“All good salt stings”
George Soros says current conditions remind him of 2008. Rubbish!
In 2008 markets were panicked by the realisation that the financial system was blighted by an epidemic of excess leverage that no-one could quantify. In 2016, markets are panicking because central banks are starting to remove the palliative of easy monetary policy. It’s a bit like a drug addict going cold turkey, or putting salt on a wound, it feels uncomfortable, but it is doing a lot of good.
The three reasons given for the recent sell-off are:-
- Falling oil prices acting as a drag on investment, especially in the US.
- The Chinese economy slowing at a faster rate than expected.
- The likelihood of another blow-up in the banking sector.
Lower oil prices are excellent news for western consumers and their economies. Unfortunately, before the economy reaps the benefit of increased demand for goods and services due to consumers spending less on fuel and energy, it is hit with the initial impact of reduced profits at the oil companies and reduced expenditure on exploration and energy infrastructure. As I said in my note of 23rd February 2015 (‘Falling Oil Prices, Who Benefits?’), in the long-run, the benefits will be very positive for developed economies.
As for China, no economy can continue to grow when investment forms nearly 50% of GDP. A re-balancing had to take place and it was always going to cause Chinese GDP growth to slow-down. It is a short-term view in the extreme to bemoan the restructuring of the Chinese economy when it was plain for all to see that it could not continue growing at nearly 10% p.a. based on ever increasing investment in infrastructure and higher and higher exports.
With regard 1 and 2 above causing a crisis in the financial system similar to 2008 only someone that is either extraordinarily ignorant, or holding large bets on a financial collapse (George Soros?), could compare the position of the banks in 2008 to that of 2016. Leverage amongst global financial institutions was monstrous 8 years ago and banks that had geared-up by granting high levels of mortgages against US housing were particularly vulnerable. Today, US banks’ leverage has dropped dramatically (see chart) and is now at an all-time low. US banks are very robust.
UK banks are also much stronger. When delivering the Peston lecture on 19th January the Governor of the Bank of England, Mark Carney, said “the combination of a radical overhaul of the regulatory framework and years of determined effort has significantly strengthened the UK banking system”. “…the FPC [Financial Policy Committee] now judges that the system is already within sight of the amount of capital it needs to have by the end of the decade and has the capacity to continue lending to the real economy even under severe stress”.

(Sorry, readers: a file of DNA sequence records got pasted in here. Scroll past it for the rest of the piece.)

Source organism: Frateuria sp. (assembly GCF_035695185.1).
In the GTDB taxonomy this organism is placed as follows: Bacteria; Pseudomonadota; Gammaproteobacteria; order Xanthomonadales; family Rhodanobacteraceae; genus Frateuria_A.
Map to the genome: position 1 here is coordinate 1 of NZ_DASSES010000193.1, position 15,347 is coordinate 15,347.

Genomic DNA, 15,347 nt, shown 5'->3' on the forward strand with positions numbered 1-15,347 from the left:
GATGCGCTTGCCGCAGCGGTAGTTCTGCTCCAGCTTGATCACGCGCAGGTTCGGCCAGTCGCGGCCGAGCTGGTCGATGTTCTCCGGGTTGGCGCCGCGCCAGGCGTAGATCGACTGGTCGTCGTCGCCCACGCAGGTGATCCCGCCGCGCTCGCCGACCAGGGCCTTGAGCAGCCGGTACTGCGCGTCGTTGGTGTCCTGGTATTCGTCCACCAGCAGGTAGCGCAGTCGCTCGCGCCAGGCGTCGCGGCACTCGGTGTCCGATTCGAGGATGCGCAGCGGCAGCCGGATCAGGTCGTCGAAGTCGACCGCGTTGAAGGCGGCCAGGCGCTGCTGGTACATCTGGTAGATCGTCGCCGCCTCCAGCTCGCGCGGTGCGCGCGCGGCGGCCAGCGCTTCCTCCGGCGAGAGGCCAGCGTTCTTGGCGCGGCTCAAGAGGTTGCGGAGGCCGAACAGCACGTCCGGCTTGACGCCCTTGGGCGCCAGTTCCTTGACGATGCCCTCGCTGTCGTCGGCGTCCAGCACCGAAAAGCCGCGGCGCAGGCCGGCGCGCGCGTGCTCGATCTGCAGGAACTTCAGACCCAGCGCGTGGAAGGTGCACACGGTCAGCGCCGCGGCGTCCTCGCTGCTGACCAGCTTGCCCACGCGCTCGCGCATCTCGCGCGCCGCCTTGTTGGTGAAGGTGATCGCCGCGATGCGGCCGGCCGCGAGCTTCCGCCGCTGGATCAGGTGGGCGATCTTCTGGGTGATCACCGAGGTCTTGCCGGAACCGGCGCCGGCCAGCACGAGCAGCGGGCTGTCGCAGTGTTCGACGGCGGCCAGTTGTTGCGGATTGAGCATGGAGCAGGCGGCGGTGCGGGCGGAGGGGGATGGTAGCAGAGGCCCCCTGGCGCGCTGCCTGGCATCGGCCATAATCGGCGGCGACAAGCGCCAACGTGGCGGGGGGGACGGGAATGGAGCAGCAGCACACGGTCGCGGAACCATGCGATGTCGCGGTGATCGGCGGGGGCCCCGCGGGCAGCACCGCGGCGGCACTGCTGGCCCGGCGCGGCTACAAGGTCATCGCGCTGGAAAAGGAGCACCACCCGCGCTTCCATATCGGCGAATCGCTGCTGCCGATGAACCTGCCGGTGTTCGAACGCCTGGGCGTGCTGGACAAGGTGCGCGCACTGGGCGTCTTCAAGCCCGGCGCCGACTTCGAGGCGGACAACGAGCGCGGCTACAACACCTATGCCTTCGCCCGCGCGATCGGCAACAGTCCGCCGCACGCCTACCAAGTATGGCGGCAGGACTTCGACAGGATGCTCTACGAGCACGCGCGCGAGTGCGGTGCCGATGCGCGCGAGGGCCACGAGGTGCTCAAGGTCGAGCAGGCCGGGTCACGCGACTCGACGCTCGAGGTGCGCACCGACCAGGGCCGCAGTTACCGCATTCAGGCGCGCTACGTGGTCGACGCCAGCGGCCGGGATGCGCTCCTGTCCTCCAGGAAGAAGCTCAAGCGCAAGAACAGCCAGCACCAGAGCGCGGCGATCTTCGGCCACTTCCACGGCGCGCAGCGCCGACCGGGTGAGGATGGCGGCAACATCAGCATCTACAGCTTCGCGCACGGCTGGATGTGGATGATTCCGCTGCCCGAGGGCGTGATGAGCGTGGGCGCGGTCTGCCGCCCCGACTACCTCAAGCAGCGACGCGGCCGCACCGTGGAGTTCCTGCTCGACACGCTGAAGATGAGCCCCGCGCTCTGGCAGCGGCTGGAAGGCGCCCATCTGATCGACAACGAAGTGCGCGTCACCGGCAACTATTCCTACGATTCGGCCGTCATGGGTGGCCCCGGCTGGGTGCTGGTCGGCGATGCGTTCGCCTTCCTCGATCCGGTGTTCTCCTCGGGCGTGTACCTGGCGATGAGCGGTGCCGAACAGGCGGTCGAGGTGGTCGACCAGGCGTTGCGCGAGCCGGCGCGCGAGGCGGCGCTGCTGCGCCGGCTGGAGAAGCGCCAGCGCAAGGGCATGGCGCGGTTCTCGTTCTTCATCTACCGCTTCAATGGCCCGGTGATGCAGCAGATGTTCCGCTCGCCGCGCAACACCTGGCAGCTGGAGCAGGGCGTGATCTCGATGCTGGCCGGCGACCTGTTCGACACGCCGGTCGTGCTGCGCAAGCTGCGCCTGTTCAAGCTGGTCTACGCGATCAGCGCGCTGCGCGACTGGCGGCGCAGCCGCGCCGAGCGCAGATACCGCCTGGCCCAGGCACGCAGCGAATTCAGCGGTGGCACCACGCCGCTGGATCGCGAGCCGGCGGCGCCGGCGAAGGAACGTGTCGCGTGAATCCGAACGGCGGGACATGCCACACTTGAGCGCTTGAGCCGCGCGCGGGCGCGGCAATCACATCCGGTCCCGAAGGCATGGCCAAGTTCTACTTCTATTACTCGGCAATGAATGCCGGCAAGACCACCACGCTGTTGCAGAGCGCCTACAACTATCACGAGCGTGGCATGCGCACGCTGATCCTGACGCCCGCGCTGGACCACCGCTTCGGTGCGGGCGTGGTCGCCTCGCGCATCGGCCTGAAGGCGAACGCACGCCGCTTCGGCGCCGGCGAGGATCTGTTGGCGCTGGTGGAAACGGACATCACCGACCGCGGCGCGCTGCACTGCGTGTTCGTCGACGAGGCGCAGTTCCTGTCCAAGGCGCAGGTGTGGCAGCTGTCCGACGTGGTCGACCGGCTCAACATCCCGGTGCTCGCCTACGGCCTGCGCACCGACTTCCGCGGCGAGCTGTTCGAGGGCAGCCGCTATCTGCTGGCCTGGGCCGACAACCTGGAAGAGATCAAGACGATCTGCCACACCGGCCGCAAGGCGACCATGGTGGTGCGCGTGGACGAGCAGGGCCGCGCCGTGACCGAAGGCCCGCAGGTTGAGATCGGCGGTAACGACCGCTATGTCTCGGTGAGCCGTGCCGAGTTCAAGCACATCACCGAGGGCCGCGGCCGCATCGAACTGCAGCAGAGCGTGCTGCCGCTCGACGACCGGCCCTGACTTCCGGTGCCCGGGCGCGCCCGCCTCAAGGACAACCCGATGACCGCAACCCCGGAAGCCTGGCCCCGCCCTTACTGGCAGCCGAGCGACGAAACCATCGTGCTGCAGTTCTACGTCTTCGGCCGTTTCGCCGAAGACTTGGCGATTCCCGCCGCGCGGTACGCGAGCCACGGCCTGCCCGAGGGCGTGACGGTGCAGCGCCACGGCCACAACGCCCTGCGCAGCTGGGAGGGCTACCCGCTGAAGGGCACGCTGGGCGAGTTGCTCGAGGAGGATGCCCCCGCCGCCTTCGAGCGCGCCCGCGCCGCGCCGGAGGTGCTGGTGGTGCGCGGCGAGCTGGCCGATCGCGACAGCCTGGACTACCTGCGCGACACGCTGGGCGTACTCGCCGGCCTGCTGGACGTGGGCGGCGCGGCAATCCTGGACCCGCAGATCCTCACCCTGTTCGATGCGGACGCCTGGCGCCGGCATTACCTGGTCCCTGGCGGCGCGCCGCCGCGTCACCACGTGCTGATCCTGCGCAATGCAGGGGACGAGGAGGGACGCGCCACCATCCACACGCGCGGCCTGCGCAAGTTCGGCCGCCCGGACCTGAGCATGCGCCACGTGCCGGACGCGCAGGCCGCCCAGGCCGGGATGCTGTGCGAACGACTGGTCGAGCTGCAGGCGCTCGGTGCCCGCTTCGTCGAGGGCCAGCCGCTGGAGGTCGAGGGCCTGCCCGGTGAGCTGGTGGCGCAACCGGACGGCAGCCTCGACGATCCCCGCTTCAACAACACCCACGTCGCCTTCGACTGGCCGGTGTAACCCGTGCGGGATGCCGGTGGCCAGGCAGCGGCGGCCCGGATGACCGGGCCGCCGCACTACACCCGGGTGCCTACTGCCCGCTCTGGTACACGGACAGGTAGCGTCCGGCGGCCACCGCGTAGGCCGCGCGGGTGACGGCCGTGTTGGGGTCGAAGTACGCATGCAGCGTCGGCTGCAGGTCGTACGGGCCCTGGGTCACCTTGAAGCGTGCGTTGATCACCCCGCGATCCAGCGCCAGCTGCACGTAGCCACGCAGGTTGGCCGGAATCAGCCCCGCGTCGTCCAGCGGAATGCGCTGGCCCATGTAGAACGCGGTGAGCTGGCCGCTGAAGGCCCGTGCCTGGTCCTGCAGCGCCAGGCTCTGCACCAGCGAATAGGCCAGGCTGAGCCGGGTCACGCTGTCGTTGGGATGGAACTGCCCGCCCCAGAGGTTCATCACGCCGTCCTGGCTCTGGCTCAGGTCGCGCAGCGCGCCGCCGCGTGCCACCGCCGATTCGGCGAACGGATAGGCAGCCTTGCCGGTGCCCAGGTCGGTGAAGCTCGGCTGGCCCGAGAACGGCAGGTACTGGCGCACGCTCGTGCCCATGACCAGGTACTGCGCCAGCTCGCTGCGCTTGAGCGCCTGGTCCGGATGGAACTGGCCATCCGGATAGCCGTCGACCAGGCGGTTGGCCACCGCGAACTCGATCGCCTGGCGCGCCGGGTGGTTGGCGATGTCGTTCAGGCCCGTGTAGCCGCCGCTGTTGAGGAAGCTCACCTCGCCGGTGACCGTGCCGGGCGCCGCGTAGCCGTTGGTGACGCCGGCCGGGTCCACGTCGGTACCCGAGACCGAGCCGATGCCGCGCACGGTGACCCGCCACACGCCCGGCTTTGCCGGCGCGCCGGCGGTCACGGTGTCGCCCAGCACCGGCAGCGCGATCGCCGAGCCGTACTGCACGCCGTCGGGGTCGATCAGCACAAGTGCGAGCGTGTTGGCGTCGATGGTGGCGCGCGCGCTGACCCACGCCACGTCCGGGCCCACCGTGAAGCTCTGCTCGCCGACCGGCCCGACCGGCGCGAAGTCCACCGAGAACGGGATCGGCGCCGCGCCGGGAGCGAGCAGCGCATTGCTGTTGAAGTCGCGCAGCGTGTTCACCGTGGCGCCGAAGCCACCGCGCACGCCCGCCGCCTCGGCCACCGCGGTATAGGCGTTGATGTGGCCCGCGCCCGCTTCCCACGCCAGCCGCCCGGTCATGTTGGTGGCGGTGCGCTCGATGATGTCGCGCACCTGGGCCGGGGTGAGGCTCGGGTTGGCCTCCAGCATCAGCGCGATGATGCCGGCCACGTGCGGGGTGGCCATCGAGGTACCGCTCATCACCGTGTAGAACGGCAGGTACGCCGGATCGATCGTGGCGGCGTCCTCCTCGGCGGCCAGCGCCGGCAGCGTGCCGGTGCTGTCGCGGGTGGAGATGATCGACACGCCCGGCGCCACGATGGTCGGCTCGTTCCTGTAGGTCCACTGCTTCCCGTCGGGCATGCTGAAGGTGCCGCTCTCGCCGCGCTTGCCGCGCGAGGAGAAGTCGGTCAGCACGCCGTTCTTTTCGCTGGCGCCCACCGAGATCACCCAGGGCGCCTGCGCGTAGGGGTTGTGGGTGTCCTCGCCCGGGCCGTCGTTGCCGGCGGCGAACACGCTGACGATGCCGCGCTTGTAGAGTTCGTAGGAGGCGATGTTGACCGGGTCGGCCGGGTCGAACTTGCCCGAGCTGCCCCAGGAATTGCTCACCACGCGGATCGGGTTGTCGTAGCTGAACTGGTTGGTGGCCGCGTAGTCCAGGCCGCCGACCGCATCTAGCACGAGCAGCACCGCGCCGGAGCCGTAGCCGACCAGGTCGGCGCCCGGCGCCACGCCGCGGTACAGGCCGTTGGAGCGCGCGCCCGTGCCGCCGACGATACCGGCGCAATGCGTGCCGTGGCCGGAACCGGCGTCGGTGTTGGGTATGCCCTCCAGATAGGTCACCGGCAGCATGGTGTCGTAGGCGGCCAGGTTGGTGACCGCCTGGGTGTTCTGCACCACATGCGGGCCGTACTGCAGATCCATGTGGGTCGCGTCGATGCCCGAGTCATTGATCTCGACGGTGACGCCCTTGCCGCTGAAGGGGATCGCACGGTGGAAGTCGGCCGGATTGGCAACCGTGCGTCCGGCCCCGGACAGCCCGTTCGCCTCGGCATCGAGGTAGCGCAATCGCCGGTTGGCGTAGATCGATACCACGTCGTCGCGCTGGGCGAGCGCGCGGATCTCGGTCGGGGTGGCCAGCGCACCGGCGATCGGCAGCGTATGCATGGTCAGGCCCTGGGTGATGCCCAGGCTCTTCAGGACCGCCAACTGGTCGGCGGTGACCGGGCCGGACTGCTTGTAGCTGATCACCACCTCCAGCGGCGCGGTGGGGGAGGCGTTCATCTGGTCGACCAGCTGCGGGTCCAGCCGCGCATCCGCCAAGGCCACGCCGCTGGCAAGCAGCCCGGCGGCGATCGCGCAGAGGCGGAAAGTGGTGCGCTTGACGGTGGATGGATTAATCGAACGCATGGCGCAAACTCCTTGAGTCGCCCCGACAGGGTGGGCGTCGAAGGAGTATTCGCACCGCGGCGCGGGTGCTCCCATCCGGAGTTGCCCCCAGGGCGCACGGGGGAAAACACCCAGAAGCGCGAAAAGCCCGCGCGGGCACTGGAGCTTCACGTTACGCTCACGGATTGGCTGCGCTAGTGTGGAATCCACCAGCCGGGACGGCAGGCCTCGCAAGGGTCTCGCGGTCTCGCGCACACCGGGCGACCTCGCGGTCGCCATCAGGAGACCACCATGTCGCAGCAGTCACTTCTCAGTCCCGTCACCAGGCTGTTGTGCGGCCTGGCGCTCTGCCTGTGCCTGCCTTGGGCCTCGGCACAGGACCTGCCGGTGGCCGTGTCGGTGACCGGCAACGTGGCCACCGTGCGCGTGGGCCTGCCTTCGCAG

Chart A: US Banks Leverage of Tangible Equity
Short-term movements in markets are always driven by sentiment. Long-term returns are driven by fundamentals. The fundamentals for equity markets are reasonable. In our end of January analysis the 10 year return forecast for the world’s biggest equity market (the US) was 3.16% p.a. for the Adverse scenario. This compares with a return on 10 year UK government bonds of just 1.29% p.a. The circumstances for the Adverse scenario replicate the circumstances that occurred at the end of 2008. Even in these dreadful conditions, the 10 year forecast return for equities is still much better than for bonds.
Only a charlatan or a fool would pretend to be able to forecast the immediate movements of stockmarkets. I do not know what markets will do tomorrow, next week or next month. However, I am confident that the returns from equities, over the next five years, will be much better than those from bonds.
Our strategy at present is to sit tight, control risks and remain broadly diversified. All three of our Total Return Funds have done well relative to the performance of the markets over the winter, mainly because we have been conservative with our allocations. We will, however, look to buy equities on any further weakness.